Thursday, May 06, 2010

Probiotics to Cure Celiac?

Could probiotics and prebiotics lead to a cure for Celiac Disease? It turns out that scientists from the National Spanish Research Council in Valencia, Spain are researching whether dietary changes that include probiotics and/or prebiotics may help alleviate the severity of celiac disease for some patients.

I was just reading a summary news article about this Celiac research, and found it quite interesting how the researchers were essentially simulating, outside of the body, the human intestinal environment / mucosa - and the effects of gluten exposure on that environment with and without the presence of probiotic bifidobacteria (for a source of such probiotic bacterium, consider any yogurts with active cultures -- and, probiotic bacteria are naturally present in your intestinal tract and aid with digestion).

The summary findings of the study were as follows:
"According to a new research study appearing in the May 2010 print issue of the Journal of Leukocyte Biology, differing intestinal bacteria in celiac patients could influence inflammation to varying degrees. This suggests that manipulating the intestinal microbiota with dietary strategies such as probiotics and prebiotics, could improve the quality of life for celiac patients, as well as patients with associated diseases such as type 1 diabetes and other autoimmune disorders."
This conclusion was arrived at after observations noted that bifidobacteria up-regulated the expression of anti-inflammatory cytokines (which is a good thing -- reducing inflammation). It was also noted that this evidence could be the first step toward changing how celiac disease is treated and possibly prevented, but that (as always, and as we would expect of any real treatment possibilities), human clinical trials are necessary.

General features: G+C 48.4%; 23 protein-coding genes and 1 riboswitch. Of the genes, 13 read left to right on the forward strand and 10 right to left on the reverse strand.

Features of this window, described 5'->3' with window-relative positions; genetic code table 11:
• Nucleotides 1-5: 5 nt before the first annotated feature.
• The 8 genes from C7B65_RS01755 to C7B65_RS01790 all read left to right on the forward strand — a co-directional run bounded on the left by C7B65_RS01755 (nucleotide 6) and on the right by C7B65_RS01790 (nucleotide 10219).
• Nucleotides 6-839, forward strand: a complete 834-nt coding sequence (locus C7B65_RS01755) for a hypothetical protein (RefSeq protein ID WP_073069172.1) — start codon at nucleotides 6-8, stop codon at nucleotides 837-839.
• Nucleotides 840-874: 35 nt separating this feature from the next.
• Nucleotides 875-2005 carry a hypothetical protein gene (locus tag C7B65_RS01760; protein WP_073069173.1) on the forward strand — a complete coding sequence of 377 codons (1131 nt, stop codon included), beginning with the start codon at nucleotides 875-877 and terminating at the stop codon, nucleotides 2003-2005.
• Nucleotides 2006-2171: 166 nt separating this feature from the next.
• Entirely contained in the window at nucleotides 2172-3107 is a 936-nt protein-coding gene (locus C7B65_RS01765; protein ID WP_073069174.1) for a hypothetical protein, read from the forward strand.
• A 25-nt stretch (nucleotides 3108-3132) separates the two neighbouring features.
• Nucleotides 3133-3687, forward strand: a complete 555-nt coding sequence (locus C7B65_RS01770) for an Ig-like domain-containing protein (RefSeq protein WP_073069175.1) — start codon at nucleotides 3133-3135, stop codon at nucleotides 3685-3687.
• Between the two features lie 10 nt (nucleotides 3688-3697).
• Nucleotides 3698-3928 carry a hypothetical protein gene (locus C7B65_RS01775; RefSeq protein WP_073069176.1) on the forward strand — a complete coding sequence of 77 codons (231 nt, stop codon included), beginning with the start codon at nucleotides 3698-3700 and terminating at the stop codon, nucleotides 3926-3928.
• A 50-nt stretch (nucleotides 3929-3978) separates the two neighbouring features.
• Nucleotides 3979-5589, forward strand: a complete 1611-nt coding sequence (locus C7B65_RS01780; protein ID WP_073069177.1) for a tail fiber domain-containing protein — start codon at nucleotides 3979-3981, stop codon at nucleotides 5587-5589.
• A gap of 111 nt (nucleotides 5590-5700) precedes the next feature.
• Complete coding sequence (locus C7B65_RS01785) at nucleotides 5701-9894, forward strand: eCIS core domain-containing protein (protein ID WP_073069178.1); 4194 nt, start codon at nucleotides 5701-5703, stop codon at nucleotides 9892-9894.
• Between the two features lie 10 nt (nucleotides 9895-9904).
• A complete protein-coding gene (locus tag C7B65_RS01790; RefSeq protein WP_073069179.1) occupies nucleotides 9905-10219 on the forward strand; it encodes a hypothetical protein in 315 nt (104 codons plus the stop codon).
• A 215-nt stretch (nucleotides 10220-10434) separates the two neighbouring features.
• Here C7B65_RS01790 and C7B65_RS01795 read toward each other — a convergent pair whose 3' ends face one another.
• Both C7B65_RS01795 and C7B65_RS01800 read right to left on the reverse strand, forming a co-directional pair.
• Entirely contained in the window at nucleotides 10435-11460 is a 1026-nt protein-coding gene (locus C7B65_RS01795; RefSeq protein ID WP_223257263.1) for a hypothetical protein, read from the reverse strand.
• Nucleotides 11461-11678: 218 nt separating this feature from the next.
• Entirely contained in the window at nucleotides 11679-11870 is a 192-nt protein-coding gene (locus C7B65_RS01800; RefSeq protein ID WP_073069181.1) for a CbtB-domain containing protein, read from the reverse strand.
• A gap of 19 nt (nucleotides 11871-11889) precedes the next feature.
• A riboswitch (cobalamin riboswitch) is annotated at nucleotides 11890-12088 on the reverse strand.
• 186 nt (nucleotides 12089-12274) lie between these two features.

I have wondered for quite some time whether consuming yogurts with active cultures (like bifidus, acidophilus, bulgaricus, thermophilus, lactobacillus, etc.) would be helpful. Many persons with Celiac Disease, gluten-intolerance, or wheat-allergies, may also have some intolerance to dairy products - including yogurt. But, perhaps the dairy intolerance is due to an intestinal tract lacking sufficient levels of probiotic bacteria? If so, restoring that symbiotic relationship with these beneficial "bugs" in our intestines may help bring some positive outcomes with regard to minimizing the impact and damage of Celiac Disease.

Time will tell, and personal experiences will certainly vary... but, I found this research quite interesting. It is rather widely accepted that probiotics and prebiotics (like inulin e.g., - which we use in our high-fiber gluten-free bread recipes) already are helpful in many ways and with regards to many conditions (even diabetes), and if Celiac Disease can benefit from pro-biotics, count me in on the yogurt eating!